Colleen: Well, I lived in Germany and then I moved to… across the border ’cause it’s like right on the border of the Netherlands. I’m sorry. And then I lived in Maastricht for two years.
Christina: Okay.
Colleen: Yes.
Colleen: Right. Um … Sorry. Um, okay, so France, Germany, I traveled to Italy, I traveled to Hungary, I traveled to, um, Czech Republic …
Christina: Yeah.
Colleen: And then … Oh, I did a Mediterranean cruise. So … Sorry. Um, where we stopped in Greece, and Malta, and Ephesus, Turkey.
Christina: Okay, right. So you went like all around…
Colleen: Yeah, pretty much …

“Pretty good”

In our conversation, notice how I pronounce “pretty” like it’s spelled with a “d” instead of a “t”, like /pruhddy/.

Listen to it in the video:  They’re pretty good at making the difference

Here’s that extract of our conversation with subtitles in the video.
For the context, we’re talking about the lack of anti-Americanism in Europe. Listen:

Christina: Yeah, right. Like, okay, so let’s see. If you. can remember, let’s see, what- what did you like about France?
Colleen: Um, well, I liked it because the people were nice.
Christina: Uh-huh, yeah.
Colleen: And like in America, like some people are like, “Oh, the French hate Americans-“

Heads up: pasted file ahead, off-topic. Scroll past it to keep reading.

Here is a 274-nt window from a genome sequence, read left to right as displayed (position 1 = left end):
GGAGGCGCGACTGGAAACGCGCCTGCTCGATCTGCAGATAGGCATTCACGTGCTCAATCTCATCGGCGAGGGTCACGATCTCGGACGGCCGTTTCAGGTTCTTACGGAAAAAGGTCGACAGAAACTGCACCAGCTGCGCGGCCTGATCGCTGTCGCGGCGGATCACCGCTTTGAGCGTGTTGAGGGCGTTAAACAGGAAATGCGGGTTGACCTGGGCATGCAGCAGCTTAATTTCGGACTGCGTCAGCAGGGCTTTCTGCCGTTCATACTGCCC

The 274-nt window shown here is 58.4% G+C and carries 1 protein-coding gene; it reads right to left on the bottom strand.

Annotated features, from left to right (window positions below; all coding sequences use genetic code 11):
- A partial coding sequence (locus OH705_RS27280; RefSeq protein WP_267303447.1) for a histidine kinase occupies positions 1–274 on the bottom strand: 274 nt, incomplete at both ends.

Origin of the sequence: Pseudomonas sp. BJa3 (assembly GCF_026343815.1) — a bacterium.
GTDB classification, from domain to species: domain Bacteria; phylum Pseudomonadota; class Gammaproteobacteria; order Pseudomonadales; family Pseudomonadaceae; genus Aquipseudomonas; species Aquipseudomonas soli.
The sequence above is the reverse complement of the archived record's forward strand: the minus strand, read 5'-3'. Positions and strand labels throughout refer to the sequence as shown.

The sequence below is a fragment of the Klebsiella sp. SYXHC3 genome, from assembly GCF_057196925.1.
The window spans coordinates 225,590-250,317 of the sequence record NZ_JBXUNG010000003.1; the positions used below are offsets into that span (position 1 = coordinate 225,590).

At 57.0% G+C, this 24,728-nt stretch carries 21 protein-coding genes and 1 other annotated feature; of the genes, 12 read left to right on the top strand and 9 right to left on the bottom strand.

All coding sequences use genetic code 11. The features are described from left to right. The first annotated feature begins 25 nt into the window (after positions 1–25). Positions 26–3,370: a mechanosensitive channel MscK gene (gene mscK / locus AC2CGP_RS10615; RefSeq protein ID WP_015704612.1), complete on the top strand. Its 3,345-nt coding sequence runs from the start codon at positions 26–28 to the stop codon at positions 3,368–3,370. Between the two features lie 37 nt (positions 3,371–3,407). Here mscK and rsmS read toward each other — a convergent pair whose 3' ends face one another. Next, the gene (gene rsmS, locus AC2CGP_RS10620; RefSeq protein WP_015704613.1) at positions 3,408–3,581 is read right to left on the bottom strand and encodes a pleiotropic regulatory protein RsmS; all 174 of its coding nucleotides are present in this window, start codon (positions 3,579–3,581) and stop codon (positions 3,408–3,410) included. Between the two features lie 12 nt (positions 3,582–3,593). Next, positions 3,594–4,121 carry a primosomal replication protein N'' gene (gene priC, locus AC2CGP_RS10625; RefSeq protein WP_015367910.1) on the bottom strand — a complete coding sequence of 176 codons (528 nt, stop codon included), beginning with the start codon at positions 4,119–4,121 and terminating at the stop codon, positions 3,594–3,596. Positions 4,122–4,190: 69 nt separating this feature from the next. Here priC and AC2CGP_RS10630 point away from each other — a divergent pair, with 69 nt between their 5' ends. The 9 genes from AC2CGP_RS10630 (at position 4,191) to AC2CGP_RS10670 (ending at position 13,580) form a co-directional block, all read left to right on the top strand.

Christina: Yeah, yeah, yeah.
Colleen: But, from my experience, they were super nice to me.
Christina: Yeah.
Colleen: Especially when I was like, “Where am I?”
Christina: Yeah.
Colleen: They were like, “Do you need help?” I was like, “Sure”.
Christina: Yeah. And like … Well, I think maybe, like, people don’t like American foreign policy or like American government policy, but they’re pretty good at making the difference between like the official stuff and then like the people, who are just people, and they’re traveling so they want to discover your country and-
Colleen: Right.
Christina: Yeah. Okay, so what about, um, Italy?

For vocabulary, “Pretty good” means “very good”. We often use “pretty” as an adverb, in front of an adjective to mean either “very” or “fairly”, just a little. For example “It’s pretty hard to understand real American English” but you’re improving already!

Is “t” always pronounced /d/ ?

It’d be easy if you could learn that “t” sounds like /d/, and that it would be true all of the time, but sorry, this is English, and the rules are a bit crazy.

But with the Understand Real American English Course, you’ll get the transcripts to all the videos, and full video lessons where we go through the sounds, so you can train your ear.

Here’s a little rule: The “t” is pronounced /d/ when it’s between two vowel sounds, like with “Italy” and “NATO.” Also, when the “t” comes after an “r” and before a vowel sound, like with “pretty”, and “city”.

Of course, you’ll get the most from this lesson by watching and hearing the conversations!

Now, what about you?

When you hear Americans talk, have you ever noticed the flap T sound? Could you understand it, or did you misunderstand?  It’s ok to not understand that’s why you’re here, to learn to understand real spoken English.

If you want to be able to understand more videos like this one, join my online course Understand Real American English, which opens on Wednesday June 20th.

Thanks to 10 unscripted dialogues, complete lessons, plus worksheets, you’ll learn to decode real conversations between fast-talking Americans.

Thanks for watching Speak English with Christina, and I’ll see you next time!